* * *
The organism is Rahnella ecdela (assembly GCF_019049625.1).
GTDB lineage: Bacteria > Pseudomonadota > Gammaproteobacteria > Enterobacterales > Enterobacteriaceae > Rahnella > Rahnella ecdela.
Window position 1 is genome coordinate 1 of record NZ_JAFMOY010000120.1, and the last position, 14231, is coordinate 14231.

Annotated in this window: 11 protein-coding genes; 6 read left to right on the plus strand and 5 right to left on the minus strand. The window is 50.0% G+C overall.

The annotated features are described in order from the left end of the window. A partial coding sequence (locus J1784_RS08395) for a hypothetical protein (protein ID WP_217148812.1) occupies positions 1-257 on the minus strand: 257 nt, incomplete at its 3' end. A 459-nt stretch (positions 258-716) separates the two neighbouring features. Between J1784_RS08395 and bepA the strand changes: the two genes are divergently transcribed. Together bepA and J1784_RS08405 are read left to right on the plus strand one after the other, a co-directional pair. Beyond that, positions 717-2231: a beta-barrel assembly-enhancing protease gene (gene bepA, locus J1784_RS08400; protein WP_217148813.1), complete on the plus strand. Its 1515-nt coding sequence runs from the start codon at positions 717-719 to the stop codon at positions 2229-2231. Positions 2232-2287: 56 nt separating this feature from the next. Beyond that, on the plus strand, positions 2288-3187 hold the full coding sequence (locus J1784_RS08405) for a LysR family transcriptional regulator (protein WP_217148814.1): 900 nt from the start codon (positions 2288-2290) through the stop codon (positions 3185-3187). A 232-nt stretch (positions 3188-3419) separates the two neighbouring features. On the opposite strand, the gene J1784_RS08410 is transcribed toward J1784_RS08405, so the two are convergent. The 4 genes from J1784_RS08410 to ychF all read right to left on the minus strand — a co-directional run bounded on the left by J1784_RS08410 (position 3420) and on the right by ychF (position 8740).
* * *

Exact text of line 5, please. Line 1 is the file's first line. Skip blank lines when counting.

The annotated features are described in order from the left end of the window. A partial coding sequence (locus J1784_RS08395) for a hypothetical protein (protein ID WP_217148812.1) occupies positions 1-257 on the minus strand: 257 nt, incomplete at its 3' end. A 459-nt stretch (positions 258-716) separates the two neighbouring features. Between J1784_RS08395 and bepA the strand changes: the two genes are divergently transcribed. Together bepA and J1784_RS08405 are read left to right on the plus strand one after the other, a co-directional pair. Beyond that, positions 717-2231: a beta-barrel assembly-enhancing protease gene (gene bepA, locus J1784_RS08400; protein WP_217148813.1), complete on the plus strand. Its 1515-nt coding sequence runs from the start codon at positions 717-719 to the stop codon at positions 2229-2231. Positions 2232-2287: 56 nt separating this feature from the next. Beyond that, on the plus strand, positions 2288-3187 hold the full coding sequence (locus J1784_RS08405) for a LysR family transcriptional regulator (protein WP_217148814.1): 900 nt from the start codon (positions 2288-2290) through the stop codon (positions 3185-3187). A 232-nt stretch (positions 3188-3419) separates the two neighbouring features. On the opposite strand, the gene J1784_RS08410 is transcribed toward J1784_RS08405, so the two are convergent. The 4 genes from J1784_RS08410 to ychF all read right to left on the minus strand — a co-directional run bounded on the left by J1784_RS08410 (position 3420) and on the right by ychF (position 8740).